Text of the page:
Oxford Dictionaries has declared “climate emergency” the word of the year for 2019, following a hundred-fold increase in usage that it says demonstrated a “greater immediacy” in the way we talk about the climate.
The dictionary’s word of the year is chosen to “reflect the ethos, mood, or preoccupations of the passing year” and should have “lasting potential as a term of cultural significance”.
Oxford said the words soared from “relative obscurity” to “one of the most prominent – and prominently debated – terms of 2019. In fact, the usage of “climate emergency” soared 10,796 per cent during 2019, according to data collected in the Oxford Corpus, a database containing hundreds of millions of words of written English. It was the most common compound involving “emergency,” occurring three times as often as the next most-common, “health emergency.”
This reflects a deliberate decision by some news organisations, including the British newspaper The Guardian, to use “climate emergency” or “climate crisis” instead of “climate change,” to better convey the urgency of the situation, explained Katherine Connor Martin, an editor at Oxford Dictionaries. She said the unusual decision to focus on climate-related terms reflected a “demonstrable escalation” in the language around climate.
“Climate emergency” beat the words “climate crisis”, “climate action”, “climate denial”, “extinction”, “eco-anxiety”, “flight shame”, “global heating” and “plant-based”, which were on the shortlist.
Oxford Dictionaries defined climate emergency as “a situation in which urgent action is required to reduce or halt climate change and avoid potentially irreversible environmental damage resulting from it”.
Usage of the phrase CLIMATE EMERGENCY increased steeply over the course of 2019, and by September it was more than 100 times as common as it had been the previous year. pic.twitter.com/w40CIcNMgy
— Oxford Dictionaries (@OxfordWords) November 21, 2019
→ Oxford Dictionaries – 20 November 2019:
Word of the Year 2019
“The Oxford Word of the Year is a word or expression shown through usage evidence to reflect the ethos, mood, or preoccupations of the passing year, and have lasting potential as a term of cultural significance. The Oxford Word of the Year 2019 is climate emergency.”
→ The Guardian – 21 November 2019:
Oxford Dictionaries declares ‘climate emergency’ the word of 2019
“Usage of the term increased 100-fold in the space of 12 months, dictionary says.”
→ New York Times – 20 November 2019:
Oxford Names ‘Climate Emergency’ Its 2019 Word of the Year
“In a break from precedent, the dictionary company released an all-environmental shortlist including “climate action,” “climate denial” and “eco-anxiety.” ”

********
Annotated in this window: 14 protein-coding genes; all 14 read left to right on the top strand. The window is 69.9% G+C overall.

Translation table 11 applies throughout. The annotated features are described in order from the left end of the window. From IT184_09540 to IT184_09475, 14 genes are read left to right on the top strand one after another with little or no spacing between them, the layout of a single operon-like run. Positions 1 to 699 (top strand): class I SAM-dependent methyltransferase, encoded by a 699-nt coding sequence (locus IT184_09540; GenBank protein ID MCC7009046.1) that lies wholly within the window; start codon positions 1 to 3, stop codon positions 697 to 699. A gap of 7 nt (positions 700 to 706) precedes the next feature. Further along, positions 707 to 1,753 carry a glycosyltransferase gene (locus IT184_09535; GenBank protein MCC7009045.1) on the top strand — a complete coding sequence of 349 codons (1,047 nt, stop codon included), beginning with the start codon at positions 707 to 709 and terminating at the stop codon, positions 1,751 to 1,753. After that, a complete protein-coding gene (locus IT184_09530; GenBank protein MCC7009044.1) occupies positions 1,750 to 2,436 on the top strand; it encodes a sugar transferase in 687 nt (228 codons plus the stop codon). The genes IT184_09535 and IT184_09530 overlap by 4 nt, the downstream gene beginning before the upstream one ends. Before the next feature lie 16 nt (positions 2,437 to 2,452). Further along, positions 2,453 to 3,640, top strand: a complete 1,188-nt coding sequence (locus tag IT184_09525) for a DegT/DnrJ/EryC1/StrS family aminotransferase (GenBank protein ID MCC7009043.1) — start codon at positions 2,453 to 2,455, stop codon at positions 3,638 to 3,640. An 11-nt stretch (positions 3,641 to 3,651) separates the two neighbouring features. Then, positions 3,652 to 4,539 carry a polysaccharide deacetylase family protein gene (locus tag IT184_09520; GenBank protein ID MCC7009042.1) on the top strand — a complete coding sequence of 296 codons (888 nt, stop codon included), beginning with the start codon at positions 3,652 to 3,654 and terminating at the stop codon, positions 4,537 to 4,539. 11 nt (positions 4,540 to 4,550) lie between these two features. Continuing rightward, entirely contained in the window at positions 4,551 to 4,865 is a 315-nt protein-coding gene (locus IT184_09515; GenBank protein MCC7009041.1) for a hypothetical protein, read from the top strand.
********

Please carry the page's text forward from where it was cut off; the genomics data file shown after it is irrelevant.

The history of the expression ‘climate emergency’ is described by author David Spratt here:
→ Climate Code Red – 21 May 2019:
“Climate emergency”: Evolution of a global campaign
Word of the Year 2019.https://t.co/Aku680S4vR says "Existential"
Oxford says "Climate Emergency".
Let us apply our minds together to sort out the potentially irreversible environmental damage that's making lives of living objects existential!#ClimateStrike #ClimateDebate
— Tathagata Chatterjee (@TathagataChatt2) December 5, 2019
Urgency of the climate emergency reflected in Words of the Year
Dictionary.com chose as its word of the year for 2019. Searches for existential spiked throughout 2019, especially after politicians used the word to characterize the dangers and disruptions climate change is widely held to pose for human life and the environment as we know them.
→ Dictionary.com – 3 December 2019:
Dictionary.com’s Word Of The Year For 2019 Is… Existential
→ Mashable.com – 4 December 2019:
Dictionary.com’s Word of the Year for 2019 is ‘existential’, and same
“The website has chosen the word “existential”, as in “existential crisis” or “existential dread” — two things the vast majority of us are likely intimately familiar with regardless of whether we’ve ever used either phrase before.”
— RevoluSun Massachusetts (@RevoluSunMass) November 26, 2019
This speaks to the impact of the global youth climate movement. https://t.co/Nf2Luj6MXJ
— Global Citizen (@GlblCtzn) November 26, 2019
In the year when Greta Thunberg called for young people to skip school to fight political inaction, ‘climate strike’ was named Collins Dictionary’s 2019 word of the year.
→ CollinsDictionary.com – 7 November 2019:
The Collins Word of the Year is… Climate Strike
→ The Guardian – 7 November 2019:
‘Climate strike’ named 2019 word of the year by Collins Dictionary
“Reflecting increasingly politicised language, this year’s contenders also included ‘rewilding’ and ‘hopepunk’.”
→ CNN – 7 November 2019:
‘Climate strike’ named Collins’ word of the year for 2019
“Greta Thunberg, Extinction Rebellion and a growing sense of alarm over global heating have made 2019 a watershed moment in terms of climate change action. Now the Collins Dictionary has named “climate strike” as its word of the year, defining it as “a form of protest in which people absent themselves from education or work in order to join demonstrations demanding action to counter climate change”.”